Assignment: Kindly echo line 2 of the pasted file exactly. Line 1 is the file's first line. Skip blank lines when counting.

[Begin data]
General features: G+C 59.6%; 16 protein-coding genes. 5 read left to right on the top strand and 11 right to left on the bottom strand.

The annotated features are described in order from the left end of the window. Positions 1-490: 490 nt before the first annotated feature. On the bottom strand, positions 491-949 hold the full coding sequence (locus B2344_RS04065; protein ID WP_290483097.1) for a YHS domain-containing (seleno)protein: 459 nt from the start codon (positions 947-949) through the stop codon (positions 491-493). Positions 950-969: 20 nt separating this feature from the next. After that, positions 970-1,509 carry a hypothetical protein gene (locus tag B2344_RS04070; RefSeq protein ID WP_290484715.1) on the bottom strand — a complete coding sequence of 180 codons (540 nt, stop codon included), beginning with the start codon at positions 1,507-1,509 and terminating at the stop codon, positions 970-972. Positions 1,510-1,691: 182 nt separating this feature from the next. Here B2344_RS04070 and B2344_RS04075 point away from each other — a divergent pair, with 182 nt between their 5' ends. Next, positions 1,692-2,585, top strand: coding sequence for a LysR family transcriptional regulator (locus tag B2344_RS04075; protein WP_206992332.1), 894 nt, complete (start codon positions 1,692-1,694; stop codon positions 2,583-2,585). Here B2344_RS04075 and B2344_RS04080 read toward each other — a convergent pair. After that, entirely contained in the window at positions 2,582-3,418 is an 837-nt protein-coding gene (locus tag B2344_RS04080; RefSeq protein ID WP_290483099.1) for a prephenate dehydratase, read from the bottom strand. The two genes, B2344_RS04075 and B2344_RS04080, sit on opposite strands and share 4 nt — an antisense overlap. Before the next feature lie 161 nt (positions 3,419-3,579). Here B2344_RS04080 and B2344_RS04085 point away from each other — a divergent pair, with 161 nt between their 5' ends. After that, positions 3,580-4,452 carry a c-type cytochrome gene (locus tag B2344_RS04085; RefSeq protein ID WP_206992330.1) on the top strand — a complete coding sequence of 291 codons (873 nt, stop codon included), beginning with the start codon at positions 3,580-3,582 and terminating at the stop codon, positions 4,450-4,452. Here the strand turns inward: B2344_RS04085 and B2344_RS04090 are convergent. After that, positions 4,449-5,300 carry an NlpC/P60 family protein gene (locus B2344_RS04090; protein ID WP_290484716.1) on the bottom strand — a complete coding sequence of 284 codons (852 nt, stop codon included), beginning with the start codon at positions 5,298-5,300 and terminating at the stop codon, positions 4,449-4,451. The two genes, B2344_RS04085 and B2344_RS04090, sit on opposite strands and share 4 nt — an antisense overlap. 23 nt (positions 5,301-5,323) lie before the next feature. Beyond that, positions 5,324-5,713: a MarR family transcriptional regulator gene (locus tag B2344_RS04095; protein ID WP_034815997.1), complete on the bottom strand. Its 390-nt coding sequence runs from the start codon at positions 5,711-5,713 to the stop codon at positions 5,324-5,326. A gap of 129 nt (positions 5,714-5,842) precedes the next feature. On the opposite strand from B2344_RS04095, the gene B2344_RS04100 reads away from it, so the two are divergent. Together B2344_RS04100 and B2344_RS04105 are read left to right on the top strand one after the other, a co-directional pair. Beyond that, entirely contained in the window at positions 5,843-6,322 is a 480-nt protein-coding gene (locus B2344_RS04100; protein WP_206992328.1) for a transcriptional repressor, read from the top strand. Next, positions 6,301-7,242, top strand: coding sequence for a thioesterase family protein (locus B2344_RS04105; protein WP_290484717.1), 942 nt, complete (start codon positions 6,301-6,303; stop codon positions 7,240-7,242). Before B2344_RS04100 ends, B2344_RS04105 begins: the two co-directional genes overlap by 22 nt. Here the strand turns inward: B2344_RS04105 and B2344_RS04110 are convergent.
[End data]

The annotated features are described in order from the left end of the window. Positions 1-490: 490 nt before the first annotated feature. On the bottom strand, positions 491-949 hold the full coding sequence (locus B2344_RS04065; protein ID WP_290483097.1) for a YHS domain-containing (seleno)protein: 459 nt from the start codon (positions 947-949) through the stop codon (positions 491-493). Positions 950-969: 20 nt separating this feature from the next. After that, positions 970-1,509 carry a hypothetical protein gene (locus tag B2344_RS04070; RefSeq protein ID WP_290484715.1) on the bottom strand — a complete coding sequence of 180 codons (540 nt, stop codon included), beginning with the start codon at positions 1,507-1,509 and terminating at the stop codon, positions 970-972. Positions 1,510-1,691: 182 nt separating this feature from the next. Here B2344_RS04070 and B2344_RS04075 point away from each other — a divergent pair, with 182 nt between their 5' ends. Next, positions 1,692-2,585, top strand: coding sequence for a LysR family transcriptional regulator (locus tag B2344_RS04075; protein WP_206992332.1), 894 nt, complete (start codon positions 1,692-1,694; stop codon positions 2,583-2,585). Here B2344_RS04075 and B2344_RS04080 read toward each other — a convergent pair. After that, entirely contained in the window at positions 2,582-3,418 is an 837-nt protein-coding gene (locus tag B2344_RS04080; RefSeq protein ID WP_290483099.1) for a prephenate dehydratase, read from the bottom strand. The two genes, B2344_RS04075 and B2344_RS04080, sit on opposite strands and share 4 nt — an antisense overlap. Before the next feature lie 161 nt (positions 3,419-3,579). Here B2344_RS04080 and B2344_RS04085 point away from each other — a divergent pair, with 161 nt between their 5' ends. After that, positions 3,580-4,452 carry a c-type cytochrome gene (locus tag B2344_RS04085; RefSeq protein ID WP_206992330.1) on the top strand — a complete coding sequence of 291 codons (873 nt, stop codon included), beginning with the start codon at positions 3,580-3,582 and terminating at the stop codon, positions 4,450-4,452. Here the strand turns inward: B2344_RS04085 and B2344_RS04090 are convergent. After that, positions 4,449-5,300 carry an NlpC/P60 family protein gene (locus B2344_RS04090; protein ID WP_290484716.1) on the bottom strand — a complete coding sequence of 284 codons (852 nt, stop codon included), beginning with the start codon at positions 5,298-5,300 and terminating at the stop codon, positions 4,449-4,451. The two genes, B2344_RS04085 and B2344_RS04090, sit on opposite strands and share 4 nt — an antisense overlap. 23 nt (positions 5,301-5,323) lie before the next feature. Beyond that, positions 5,324-5,713: a MarR family transcriptional regulator gene (locus tag B2344_RS04095; protein ID WP_034815997.1), complete on the bottom strand. Its 390-nt coding sequence runs from the start codon at positions 5,711-5,713 to the stop codon at positions 5,324-5,326. A gap of 129 nt (positions 5,714-5,842) precedes the next feature. On the opposite strand from B2344_RS04095, the gene B2344_RS04100 reads away from it, so the two are divergent. Together B2344_RS04100 and B2344_RS04105 are read left to right on the top strand one after the other, a co-directional pair. Beyond that, entirely contained in the window at positions 5,843-6,322 is a 480-nt protein-coding gene (locus B2344_RS04100; protein WP_206992328.1) for a transcriptional repressor, read from the top strand. Next, positions 6,301-7,242, top strand: coding sequence for a thioesterase family protein (locus B2344_RS04105; protein WP_290484717.1), 942 nt, complete (start codon positions 6,301-6,303; stop codon positions 7,240-7,242). Before B2344_RS04100 ends, B2344_RS04105 begins: the two co-directional genes overlap by 22 nt. Here the strand turns inward: B2344_RS04105 and B2344_RS04110 are convergent.